Aug 2004


Source PubMed


TITLE:
A randomized double-blind trial of dextrose-glycerine-phenol injections for chronic, low back pain.
AUTHORS:
Klein RG; Eek BC; DeLong WB; Mooney V
AUTHOR AFFILIATION:
Sansum Medical Clinic, Department of Orthopaedic Medicine, Santa Barbara, CA 93102-1239.
SOURCE:
J Spinal Disord 1993 Feb;6(1):23-33
CITATION IDS:
PMID: 8439713 UI: 93177083
ABSTRACT:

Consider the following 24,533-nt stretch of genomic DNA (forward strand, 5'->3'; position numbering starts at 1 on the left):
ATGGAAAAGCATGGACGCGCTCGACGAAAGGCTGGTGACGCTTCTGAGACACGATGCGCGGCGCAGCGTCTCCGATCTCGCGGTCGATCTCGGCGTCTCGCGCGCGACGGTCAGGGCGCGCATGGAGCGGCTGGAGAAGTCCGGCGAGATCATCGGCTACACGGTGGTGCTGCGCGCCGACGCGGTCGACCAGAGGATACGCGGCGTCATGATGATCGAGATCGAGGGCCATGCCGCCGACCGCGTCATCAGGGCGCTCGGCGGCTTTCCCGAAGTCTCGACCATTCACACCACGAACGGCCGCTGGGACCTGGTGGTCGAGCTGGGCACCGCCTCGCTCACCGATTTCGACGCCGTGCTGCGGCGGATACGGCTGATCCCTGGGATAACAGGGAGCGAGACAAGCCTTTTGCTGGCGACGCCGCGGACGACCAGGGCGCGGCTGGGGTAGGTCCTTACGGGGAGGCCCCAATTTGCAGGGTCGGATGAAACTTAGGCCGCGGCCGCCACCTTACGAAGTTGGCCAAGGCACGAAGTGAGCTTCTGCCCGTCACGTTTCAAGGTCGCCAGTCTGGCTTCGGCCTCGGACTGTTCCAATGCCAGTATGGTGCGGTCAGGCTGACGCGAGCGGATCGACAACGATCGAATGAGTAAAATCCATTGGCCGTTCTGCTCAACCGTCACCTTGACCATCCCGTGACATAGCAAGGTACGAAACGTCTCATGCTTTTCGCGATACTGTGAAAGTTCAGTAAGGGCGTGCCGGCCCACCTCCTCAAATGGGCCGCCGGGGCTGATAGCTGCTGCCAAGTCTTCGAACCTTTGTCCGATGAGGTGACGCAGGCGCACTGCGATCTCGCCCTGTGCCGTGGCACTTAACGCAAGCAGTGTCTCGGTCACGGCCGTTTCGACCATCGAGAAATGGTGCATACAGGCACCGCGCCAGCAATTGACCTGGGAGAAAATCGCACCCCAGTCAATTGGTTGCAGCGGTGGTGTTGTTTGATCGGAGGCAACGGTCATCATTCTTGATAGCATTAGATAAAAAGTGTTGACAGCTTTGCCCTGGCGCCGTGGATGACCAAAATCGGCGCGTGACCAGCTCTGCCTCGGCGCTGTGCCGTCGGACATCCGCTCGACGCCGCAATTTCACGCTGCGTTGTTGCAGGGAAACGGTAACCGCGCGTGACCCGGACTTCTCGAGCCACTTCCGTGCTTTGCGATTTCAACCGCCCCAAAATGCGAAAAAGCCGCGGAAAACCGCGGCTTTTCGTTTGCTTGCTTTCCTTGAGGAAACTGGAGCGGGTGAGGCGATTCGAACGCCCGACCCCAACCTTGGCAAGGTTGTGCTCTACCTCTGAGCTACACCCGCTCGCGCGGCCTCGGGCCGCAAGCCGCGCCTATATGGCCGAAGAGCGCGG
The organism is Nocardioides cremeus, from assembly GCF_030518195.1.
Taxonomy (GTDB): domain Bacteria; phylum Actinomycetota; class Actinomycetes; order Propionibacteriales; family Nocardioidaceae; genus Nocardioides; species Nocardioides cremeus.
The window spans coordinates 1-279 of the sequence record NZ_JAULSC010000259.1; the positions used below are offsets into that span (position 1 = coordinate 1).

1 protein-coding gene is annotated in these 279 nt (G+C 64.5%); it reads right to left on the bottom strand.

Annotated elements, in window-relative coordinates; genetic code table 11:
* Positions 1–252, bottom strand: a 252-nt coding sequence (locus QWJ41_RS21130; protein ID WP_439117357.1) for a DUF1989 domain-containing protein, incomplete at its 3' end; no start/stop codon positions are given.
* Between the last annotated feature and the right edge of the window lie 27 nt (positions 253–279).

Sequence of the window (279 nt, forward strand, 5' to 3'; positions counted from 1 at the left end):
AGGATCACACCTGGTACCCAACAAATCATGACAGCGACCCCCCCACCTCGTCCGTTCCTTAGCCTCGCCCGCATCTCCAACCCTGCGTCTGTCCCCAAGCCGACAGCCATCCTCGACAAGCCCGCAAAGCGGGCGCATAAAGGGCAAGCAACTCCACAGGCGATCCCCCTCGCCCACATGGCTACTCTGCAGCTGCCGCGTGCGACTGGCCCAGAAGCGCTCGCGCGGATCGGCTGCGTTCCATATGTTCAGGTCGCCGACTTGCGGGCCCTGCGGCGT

This randomized clinical trial evaluated the efficacy of injections of a dextrose-glycerine-phenol connective tissue proliferant into the posterior ligaments, fascia, and joint capsules to treat chronic low back pain. Seventy-nine patients with chronic low back pain that had failed to respond to previous conservative care were randomly assigned to receive a double-blind series of six injections at weekly intervals of either Xylocaine/saline solution or Xylocaine/proliferant into the posterior sacroiliac and interspinous ligaments, fascia, and joint capsules of the low back from L4 to the sacrum. Patients were observed with a visual analog, disability, and pain grid scores, and with objective computerized triaxial tests of lumbar function for 6 months following conclusion of injections. Pretreatment imaging tests with either magnetic resonance imaging (MRI) or computed tomography (CT) scans were performed in all patients. Thirty of the 39 patients randomly assigned to the proliferant group achieved a 50% or greater diminution in pain or disability scores at 6 months compared to 21 of 40 in the group receiving lidocaine (p = 0.042). Subjective parameters measured at 6 months posttreatment improved (p < 0.001) overall in both the treatment and control group compared to baseline. Improvements in visual analog (p =0.056), disability (p = 0.068), and pain grid scores (p = 0.025) were greater in the proliferant group. Objective testing of range of motion, isometric strength, and velocity of movement showed significant improvements in both groups following treatment but did not favor either group. The MRI and CT scans showed significant abnormalities in both groups, but these did not correlate with subjective complaints and were not predictive of response to treatment.